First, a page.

This past week brought a powerful confluence of “wake up” energy to Washington, DC. Sunday, people gathered at Washington’s National Cathedral to remember Dr. Martin Luther King, Jr., who gave his last sermon there fifty years ago a few short days before he was gunned down in Memphis. Last Friday, Duke Ellington School held a memorial for Washington’s premiere voice for theater and the arts, Peggy Cooper Cafritz. On Wednesday I sat in the audience in the Fichandler, Arena Stage’s original theater in the round, and watched a consummate production of Two Trains Running pay tribute to a theater master, August Wilson.
These tributes, like Wilson’s spectacularly ambitious and important Century Cycle of plays, were not only about remembering but redemption. The messages of these three voices (King, Cafritz, and Wilson) have never felt so urgent. And as Wilson’s most emblematic character Aunt Ester would put it, “You gotta go back and pick up the ball.”
I’ve been following Wilson’s plays for years, first in the Twin Cities, then chasing up and down the east coast to see them in production. Last year I returned to a close reading of these dramas under the most able tutelage of Riley Temple at Virginia Theological Seminary.
Two Trains Running, in my opinion, is one of Wilson’s best, and has all the earmarks of his remarkable journey of plays that mark every decade in African-Americans history.
The play takes place in 1969 and therefore acts as a kind of response to King’s sermon of fifty years ago that was replayed at the National Cathedral. Wilson’s play about the sixties is never polemic nor is it a jot sentimental in telling the story of Black Americans. The politics and social rifts of the period certainly cast a great shadow over the characters’ lives, but Wilson treats his characters with restraint and accords each one of them a sense of personal dignity.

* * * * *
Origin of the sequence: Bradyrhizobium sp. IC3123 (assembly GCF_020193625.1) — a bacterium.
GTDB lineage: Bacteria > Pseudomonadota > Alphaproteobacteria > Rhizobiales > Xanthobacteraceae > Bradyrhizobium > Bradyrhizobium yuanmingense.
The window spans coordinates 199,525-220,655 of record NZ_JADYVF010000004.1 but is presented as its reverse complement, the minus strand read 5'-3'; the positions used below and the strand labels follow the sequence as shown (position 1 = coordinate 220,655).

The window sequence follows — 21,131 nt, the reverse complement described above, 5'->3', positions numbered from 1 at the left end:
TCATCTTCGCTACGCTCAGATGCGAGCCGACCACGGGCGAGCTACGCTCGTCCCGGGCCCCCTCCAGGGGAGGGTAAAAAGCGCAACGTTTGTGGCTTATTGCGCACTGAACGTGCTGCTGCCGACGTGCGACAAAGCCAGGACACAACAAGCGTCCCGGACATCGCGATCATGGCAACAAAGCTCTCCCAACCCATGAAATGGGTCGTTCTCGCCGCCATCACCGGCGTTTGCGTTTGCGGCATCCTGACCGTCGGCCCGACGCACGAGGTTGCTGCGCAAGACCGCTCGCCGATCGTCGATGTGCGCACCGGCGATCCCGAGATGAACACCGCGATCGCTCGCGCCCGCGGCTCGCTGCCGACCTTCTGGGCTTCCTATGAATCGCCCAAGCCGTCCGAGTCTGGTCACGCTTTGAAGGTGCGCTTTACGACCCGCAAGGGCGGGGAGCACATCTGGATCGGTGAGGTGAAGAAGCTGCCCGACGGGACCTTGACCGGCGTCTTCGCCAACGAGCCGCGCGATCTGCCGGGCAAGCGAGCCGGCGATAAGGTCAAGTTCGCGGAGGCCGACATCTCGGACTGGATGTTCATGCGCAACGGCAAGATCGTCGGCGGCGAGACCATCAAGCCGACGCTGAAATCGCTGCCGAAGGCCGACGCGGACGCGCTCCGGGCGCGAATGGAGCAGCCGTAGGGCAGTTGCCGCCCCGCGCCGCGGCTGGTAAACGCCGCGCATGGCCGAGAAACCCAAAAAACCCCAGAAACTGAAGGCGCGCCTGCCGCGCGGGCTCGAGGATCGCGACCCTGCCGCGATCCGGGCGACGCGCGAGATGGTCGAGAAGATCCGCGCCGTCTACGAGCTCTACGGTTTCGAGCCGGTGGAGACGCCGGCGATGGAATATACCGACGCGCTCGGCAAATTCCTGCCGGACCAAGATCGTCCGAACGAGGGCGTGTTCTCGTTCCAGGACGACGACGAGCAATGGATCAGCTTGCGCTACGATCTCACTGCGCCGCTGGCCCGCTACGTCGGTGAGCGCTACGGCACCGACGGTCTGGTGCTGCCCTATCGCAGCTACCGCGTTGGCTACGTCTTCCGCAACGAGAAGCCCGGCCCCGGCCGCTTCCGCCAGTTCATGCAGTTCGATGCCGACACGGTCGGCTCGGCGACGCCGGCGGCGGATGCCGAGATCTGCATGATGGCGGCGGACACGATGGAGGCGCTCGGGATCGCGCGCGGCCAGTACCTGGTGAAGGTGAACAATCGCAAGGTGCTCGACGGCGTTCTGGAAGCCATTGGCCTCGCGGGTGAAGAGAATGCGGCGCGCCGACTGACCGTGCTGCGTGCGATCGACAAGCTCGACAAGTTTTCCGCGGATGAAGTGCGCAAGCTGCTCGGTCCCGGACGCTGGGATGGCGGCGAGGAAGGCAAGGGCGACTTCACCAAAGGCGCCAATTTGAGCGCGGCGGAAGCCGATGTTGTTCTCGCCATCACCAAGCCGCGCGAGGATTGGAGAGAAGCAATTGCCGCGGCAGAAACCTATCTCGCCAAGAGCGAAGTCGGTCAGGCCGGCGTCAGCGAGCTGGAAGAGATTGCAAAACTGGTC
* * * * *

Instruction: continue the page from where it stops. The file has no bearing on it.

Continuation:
Sure, there is some talk about a rally for Malcolm X happening in downtown Pittsburgh, but for most of the play, the characters are not caught up in the days’ headlines but rather are pursuing (or avoiding) the trials of their daily lives. Sterling wants a job, having been recently released from prison. Wolf wants to make a little money calling the numbers. And Memphis struggles to keep his diner open while his neighborhood is falling apart around him and his building is slated for demolition. Perhaps most especially there is Hambone, a man struggling to keep things together, whose incessant line, “I want my ham,” becomes a litany in the show for the rare few who won’t settle for something other than what is owed them.
We come to theater to be shaken awake and when we need to hear truth spoken. Fifty years ago, our nation felt torn apart through the horrors of war, racism, and a great economic divide. Fifty years later, we’ve been through a year that has us feeling imperiled by the same issues. We come together in Washington’s “arena” forum, perhaps most importantly to redeem our nation’s soul through the plays of August Wilson.
I would argue there is no better place than Washington’s National Cathedral, a church for all people, set here in our nation’s capital, to hear the moral authority of Martin Luther King, Jr. Similarly, there is no better theater than Arena Stage to remind us of its preeminent role historically as a place to bear witness to drama of important ideas.